New effort combines respected voices from public and private sector
WASHINGTON, DC — The Aspen Institute launched on Friday its newest strategy group, a cross-sector public-private forum aimed at translating pressing cybersecurity conversations into action. The Aspen cyber group will facilitate robust conversation between 35 experts from both the public and private sectors on how to best address today’s cybersecurity challenges.
The group is co-chaired by three leading cybersecurity and technology leaders: U.S. Representative Will Hurd (R-TX), who chairs the House Subcommittee on Information Technology, and former White House Homeland Security Advisor Lisa O. Monaco, as well as IBM Chairman, President, and CEO Ginni Rometty.
Under the auspices of the Aspen Institute—a nonpartisan forum for values-based leadership and the exchange of ideas—the group is comprised of former government officials, Capitol Hill leaders, and industry executives, as well as respected voices from academia, journalism, and civil society.
“We are becoming more dependent on technologies each day, yet no comprehensive, nonpartisan group exists to keep up with the associated security implications across all sectors,” says Rep. Will Hurd. “I look forward to working with my fellow chairs and members of the Aspen Cyber Strategy Group to help facilitate a productive discussion between CEOs, lawmakers and academics that leads to concrete, tangible cybersecurity solutions that bolster information security and safety, without stifling innovation.”
“During my time in public service, both at the Justice Department and White House, I’ve seen cyber threats become the most pressing threats facing the United States on a daily basis,” said Lisa O. Monaco, former White House Homeland Security Advisor. “Today, cybersecurity isn’t just about keeping our credit card numbers safe—it’s about keeping our cities functioning, our lights on, our hospitals working, and our banks secure, and it’s increasingly central to protecting our democracy and the very values that Americans cherish. I’m excited to be co-chairing this group because I’ve seen how vital it is for the public sector and the private sector to work together to address urgent security challenges. This problem is bigger than any of us can tackle on our own.”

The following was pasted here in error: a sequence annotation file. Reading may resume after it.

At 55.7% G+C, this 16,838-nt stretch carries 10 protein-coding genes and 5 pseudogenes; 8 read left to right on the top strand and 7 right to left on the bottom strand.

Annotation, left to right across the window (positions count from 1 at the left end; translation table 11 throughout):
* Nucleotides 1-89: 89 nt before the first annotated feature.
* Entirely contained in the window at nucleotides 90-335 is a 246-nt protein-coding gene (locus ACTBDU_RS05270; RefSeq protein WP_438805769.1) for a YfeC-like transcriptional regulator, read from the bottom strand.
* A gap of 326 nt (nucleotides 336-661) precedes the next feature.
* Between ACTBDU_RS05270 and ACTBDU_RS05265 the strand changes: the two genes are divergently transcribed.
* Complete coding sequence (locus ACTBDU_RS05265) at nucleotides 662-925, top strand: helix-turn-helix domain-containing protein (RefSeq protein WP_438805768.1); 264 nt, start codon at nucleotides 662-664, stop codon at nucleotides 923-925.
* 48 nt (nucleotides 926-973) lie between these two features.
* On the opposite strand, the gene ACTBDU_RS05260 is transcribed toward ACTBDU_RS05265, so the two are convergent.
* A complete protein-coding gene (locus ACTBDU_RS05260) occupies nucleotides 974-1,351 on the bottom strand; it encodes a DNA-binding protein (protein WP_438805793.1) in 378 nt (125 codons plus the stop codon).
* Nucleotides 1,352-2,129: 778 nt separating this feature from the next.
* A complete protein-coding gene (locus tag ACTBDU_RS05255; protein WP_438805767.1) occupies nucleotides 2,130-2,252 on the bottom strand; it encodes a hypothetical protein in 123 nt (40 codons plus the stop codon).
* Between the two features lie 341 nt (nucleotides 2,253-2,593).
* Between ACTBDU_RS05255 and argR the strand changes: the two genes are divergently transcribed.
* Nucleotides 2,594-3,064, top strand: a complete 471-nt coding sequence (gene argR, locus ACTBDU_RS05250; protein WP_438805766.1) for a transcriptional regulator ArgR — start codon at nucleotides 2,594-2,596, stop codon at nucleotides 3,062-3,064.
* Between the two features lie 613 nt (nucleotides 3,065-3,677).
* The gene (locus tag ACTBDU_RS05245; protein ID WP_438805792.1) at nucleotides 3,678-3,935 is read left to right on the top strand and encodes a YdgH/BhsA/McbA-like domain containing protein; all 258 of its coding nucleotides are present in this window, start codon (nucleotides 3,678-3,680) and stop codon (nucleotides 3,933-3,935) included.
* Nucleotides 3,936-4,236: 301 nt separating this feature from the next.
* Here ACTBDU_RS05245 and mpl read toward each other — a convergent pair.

It will meet three times a year and convened for the first time Friday at IBM’s headquarters in Armonk, New York, where members agreed to focus their efforts in three key areas of need: (1) Improving operational collaboration between the public and private sector, as well as (2) developing the skills and education necessary for a workforce that will increasingly confront cybersecurity needs, and (3) securing and ensuring confidence in emerging technologies, including artificial intelligence, the Internet of Things (IoT), quantum computing, and cryptography, among others.
The group also adopted a shared statement of principles, included below along with its preliminary membership list.
At their first meeting Friday, group members also heard from senior government cybersecurity leaders, including the principal deputy director of national intelligence, Sue Gordon, and Rob Joyce, acting deputy White House homeland security advisor and White House cybersecurity coordinator.
The Aspen Institute’s cybersecurity and technology program is led by John P. Carlin, who served as the assistant attorney general for national security from 2014 to 2016 and now serves as the global chair of the risk and crisis management team at the law firm Morrison & Foerster.
“My work in government and now with the private sector has made clear to me how much more work there is to do to unite stakeholders around shared cybersecurity goals,” Carlin says. “Too often, we’re still talking at cross-purposes, even when we share the same goals. Aspen’s new cyber group will help ensure that the cybersecurity conversation doesn’t get bogged down in stale talking points but actually moves theory to action.”